The big spring auctions in New York get under way this week, with the most stellar lots of Impressionist and modern art hitting the block in evening sales at Christie’s on Tuesday, May 6, and Sotheby’s on Wednesday, May 7, followed by evening sales of post-war and contemporary art at Sotheby’s on May 13, at Christie’s on May 14, and at Phillips, de Pury and Co. on May 15, 2008.
Though everyone is expecting a slowdown -- the Wall Street Journal titled its preview report on the sales “Nervous in New York” -- observers also note that the top end of the market could escape the weakness that is already being reported in the nether regions. The overall estimate for two weeks of sales at Christie’s and Sotheby’s is $1.3 billion-$1.8 billion, according to WSJ writer Kelly Crow, about the same as the totals tallied in the big sales in November 2007 ($1.6 billion) and May 2007 ($1.3 billion).
While the sales feature fewer lots, prices for individual works seem to be getting higher. At Christie’s, the sale is led by a Claude Monet landscape, Le Pont du chemin de fer à Argenteuil (1873), which sold in 1988 for $14 million (to Manhattan dealer David Nahmad, Crow reports) and now carries an “estimate on request” of $35 million. Also on the menu are a six-foot-tall Auguste Rodin bronze of Eve (1881) (est. $9 million-$12 million), a nine-foot-tall Alberto Giacometti standing woman (1959-60) (est. $18 million) and four drawings by Egon Schiele (with one estimated to sell for as much as $1.2 million).
Sotheby’s Imp and mod sale is built around Fernand Léger’s Étude pour “La Femme en Bleu” (1912-13) (est. $35 million-$45 million) and Edvard Munch’s 1902 Girls on a Bridge (est. $24 million-$28 million). The auction also boasts Pablo Picasso’s painted bronze sculpture of a crane from 1951-52 (cast in an edition of four) (est. $10 million-$15 million), a trove of four sculptures and one painting by Alberto Giacometti (the last being estimated at $10 million-$15 million), and a cache of four Giorgio Morandi still lifes (carrying a presale high estimate of $1.2 million).
In the contemporary arena, both houses are leading with their strengths, that is, works by artists who have only just recently reached new highs during the last quantum leap in auction prices. At Christie’s, the contemporary sale boasts an Andy Warhol Double Marlon (1966) (est. $30 million), a Francis Bacon self-portrait triptych (est. $25 million-$35 million) and Lucian Freud’s Benefits Supervisor Sleeping (1995) (est. $25 million-$35 million).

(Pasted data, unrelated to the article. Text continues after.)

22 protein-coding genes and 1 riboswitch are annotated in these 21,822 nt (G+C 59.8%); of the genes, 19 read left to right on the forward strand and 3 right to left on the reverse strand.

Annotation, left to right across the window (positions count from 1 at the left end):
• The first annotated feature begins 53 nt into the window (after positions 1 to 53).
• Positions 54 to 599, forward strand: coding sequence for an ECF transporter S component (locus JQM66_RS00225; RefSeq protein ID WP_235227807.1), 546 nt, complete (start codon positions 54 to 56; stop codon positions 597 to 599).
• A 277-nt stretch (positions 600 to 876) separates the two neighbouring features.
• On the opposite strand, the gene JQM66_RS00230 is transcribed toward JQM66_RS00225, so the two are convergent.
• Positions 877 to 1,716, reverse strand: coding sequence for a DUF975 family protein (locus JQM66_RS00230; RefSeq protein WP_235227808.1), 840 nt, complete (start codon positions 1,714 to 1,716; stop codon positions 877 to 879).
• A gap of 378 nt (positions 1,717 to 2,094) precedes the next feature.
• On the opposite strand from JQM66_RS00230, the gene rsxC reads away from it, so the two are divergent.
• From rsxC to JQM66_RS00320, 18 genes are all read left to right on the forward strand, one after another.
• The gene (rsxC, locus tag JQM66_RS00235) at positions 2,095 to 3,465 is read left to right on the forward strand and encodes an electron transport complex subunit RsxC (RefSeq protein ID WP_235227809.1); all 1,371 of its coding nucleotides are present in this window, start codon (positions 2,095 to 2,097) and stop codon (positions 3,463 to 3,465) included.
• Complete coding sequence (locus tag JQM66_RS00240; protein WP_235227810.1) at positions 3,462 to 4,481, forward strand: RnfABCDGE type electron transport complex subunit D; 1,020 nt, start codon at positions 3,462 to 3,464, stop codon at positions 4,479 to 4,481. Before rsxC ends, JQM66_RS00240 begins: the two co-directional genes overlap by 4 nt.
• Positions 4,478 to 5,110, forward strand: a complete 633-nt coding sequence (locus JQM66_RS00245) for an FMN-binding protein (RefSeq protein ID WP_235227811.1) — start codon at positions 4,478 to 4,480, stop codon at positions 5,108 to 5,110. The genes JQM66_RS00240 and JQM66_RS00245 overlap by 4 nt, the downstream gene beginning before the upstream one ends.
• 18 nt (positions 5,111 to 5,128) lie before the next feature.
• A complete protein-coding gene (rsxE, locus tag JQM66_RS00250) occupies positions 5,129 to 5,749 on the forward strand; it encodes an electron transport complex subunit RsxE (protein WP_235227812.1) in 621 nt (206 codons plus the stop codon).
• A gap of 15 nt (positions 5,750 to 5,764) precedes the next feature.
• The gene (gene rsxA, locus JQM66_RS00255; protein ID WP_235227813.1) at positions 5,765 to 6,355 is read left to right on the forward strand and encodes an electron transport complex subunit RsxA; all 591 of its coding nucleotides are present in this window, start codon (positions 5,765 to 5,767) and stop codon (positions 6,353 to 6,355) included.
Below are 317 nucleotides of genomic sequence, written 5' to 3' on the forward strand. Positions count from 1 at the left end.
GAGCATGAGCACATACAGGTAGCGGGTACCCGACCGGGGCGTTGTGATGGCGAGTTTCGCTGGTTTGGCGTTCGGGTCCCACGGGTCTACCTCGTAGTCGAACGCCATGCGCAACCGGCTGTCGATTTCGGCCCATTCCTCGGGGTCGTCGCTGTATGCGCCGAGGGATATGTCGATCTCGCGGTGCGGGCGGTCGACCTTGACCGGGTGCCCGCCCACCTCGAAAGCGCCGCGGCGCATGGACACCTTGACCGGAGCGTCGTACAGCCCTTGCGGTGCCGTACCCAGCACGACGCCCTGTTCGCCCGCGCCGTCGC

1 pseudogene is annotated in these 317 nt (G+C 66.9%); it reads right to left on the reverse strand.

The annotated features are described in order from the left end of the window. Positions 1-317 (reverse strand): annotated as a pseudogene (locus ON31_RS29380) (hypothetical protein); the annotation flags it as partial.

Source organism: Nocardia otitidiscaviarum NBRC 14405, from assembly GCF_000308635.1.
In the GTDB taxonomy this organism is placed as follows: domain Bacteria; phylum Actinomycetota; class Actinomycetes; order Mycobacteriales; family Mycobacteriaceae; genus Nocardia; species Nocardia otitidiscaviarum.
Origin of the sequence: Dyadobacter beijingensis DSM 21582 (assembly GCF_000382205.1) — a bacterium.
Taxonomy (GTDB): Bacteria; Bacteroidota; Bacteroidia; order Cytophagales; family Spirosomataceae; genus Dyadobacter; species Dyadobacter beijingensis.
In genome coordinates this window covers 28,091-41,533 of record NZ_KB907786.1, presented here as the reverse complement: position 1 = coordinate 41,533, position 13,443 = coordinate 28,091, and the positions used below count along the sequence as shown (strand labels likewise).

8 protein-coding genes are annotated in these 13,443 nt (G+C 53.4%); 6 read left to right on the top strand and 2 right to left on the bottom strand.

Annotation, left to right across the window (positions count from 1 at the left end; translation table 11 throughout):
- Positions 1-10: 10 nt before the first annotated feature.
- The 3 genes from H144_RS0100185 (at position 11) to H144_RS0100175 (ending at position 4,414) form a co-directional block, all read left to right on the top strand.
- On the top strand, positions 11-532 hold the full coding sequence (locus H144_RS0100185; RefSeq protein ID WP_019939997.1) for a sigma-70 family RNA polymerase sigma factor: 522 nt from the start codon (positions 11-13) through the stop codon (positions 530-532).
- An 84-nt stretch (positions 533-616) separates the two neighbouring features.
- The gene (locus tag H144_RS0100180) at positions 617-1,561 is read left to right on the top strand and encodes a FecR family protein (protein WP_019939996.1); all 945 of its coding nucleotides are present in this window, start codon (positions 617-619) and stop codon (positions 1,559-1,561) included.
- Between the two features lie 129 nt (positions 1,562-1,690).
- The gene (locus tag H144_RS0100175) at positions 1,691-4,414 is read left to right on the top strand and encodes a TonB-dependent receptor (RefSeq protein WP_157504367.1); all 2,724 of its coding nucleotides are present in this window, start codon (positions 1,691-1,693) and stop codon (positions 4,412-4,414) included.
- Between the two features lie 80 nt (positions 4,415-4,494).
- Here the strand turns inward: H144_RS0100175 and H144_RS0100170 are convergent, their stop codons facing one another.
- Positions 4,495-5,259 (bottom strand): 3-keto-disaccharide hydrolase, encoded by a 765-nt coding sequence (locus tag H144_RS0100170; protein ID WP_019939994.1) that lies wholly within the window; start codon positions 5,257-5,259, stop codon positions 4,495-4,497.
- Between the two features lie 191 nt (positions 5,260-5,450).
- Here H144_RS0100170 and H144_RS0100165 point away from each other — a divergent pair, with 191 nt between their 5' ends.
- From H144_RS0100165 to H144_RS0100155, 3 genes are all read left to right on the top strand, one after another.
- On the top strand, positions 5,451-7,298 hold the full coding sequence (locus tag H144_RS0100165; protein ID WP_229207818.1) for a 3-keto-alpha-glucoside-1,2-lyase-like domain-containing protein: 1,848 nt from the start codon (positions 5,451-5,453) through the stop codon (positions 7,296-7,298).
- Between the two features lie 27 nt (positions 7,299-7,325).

Sotheby’s has an impressive Bacon triptych (est. $70 million), a classic Mark Rothko painting in red and orange (est. $35 million), plus works by all the big draws, from Jean-Michel Basquiat (est. $9 million-$12 million) to Tom Wesselman (est. $6 million-$8 million).
At Phillips, de Pury & Co., the plan is once again for a double-barreled sale, with a benefit auction for the Museum of Contemporary Art, Los Angeles kicking off at 6 pm, followed immediately by the evening contemporary sale. The cover lot is a white marble self-portrait by Jeff Koons (est. $6 million-$8 million), and another top lot is a painting of a Fallen Angel by Basquiat (est. $8 million-$12 million). The rest of the sale is rich in works by artists whose prices have recently jumped into the six figures -- Hernan Bas, Mark Grotjahn, Wangechi Mutu, Rudolf Stingel and Banks Violette.
Will the art market take a pause in the coming two weeks? Tune in later and see. Meanwhile, during last month, the auction houses have been reporting good results across a range of sales -- plenty of new auction records, but larger numbers of unsold lots as well. For example: